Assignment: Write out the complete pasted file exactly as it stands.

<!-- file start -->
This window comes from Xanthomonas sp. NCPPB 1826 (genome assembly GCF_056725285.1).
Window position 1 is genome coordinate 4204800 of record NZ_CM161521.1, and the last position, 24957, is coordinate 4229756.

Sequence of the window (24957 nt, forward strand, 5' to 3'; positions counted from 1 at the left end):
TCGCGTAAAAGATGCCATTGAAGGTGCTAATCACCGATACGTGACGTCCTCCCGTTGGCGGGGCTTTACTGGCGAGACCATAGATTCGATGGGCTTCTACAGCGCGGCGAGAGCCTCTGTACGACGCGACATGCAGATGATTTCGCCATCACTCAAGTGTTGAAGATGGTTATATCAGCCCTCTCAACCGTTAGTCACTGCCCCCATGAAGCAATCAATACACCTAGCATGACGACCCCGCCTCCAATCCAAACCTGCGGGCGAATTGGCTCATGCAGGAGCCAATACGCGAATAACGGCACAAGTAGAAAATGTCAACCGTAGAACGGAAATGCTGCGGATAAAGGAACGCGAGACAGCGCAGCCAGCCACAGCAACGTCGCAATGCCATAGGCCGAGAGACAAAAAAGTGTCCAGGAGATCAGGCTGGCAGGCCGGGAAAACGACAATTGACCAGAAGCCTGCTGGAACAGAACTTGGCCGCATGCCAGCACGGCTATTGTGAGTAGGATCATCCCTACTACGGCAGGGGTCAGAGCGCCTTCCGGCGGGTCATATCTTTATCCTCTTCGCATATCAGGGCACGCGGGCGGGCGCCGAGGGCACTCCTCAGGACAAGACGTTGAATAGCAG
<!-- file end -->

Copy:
This window comes from Xanthomonas sp. NCPPB 1826 (genome assembly GCF_056725285.1).
Window position 1 is genome coordinate 4204800 of record NZ_CM161521.1, and the last position, 24957, is coordinate 4229756.

Sequence of the window (24957 nt, forward strand, 5' to 3'; positions counted from 1 at the left end):
TCGCGTAAAAGATGCCATTGAAGGTGCTAATCACCGATACGTGACGTCCTCCCGTTGGCGGGGCTTTACTGGCGAGACCATAGATTCGATGGGCTTCTACAGCGCGGCGAGAGCCTCTGTACGACGCGACATGCAGATGATTTCGCCATCACTCAAGTGTTGAAGATGGTTATATCAGCCCTCTCAACCGTTAGTCACTGCCCCCATGAAGCAATCAATACACCTAGCATGACGACCCCGCCTCCAATCCAAACCTGCGGGCGAATTGGCTCATGCAGGAGCCAATACGCGAATAACGGCACAAGTAGAAAATGTCAACCGTAGAACGGAAATGCTGCGGATAAAGGAACGCGAGACAGCGCAGCCAGCCACAGCAACGTCGCAATGCCATAGGCCGAGAGACAAAAAAGTGTCCAGGAGATCAGGCTGGCAGGCCGGGAAAACGACAATTGACCAGAAGCCTGCTGGAACAGAACTTGGCCGCATGCCAGCACGGCTATTGTGAGTAGGATCATCCCTACTACGGCAGGGGTCAGAGCGCCTTCCGGCGGGTCATATCTTTATCCTCTTCGCATATCAGGGCACGCGGGCGGGCGCCGAGGGCACTCCTCAGGACAAGACGTTGAATAGCAG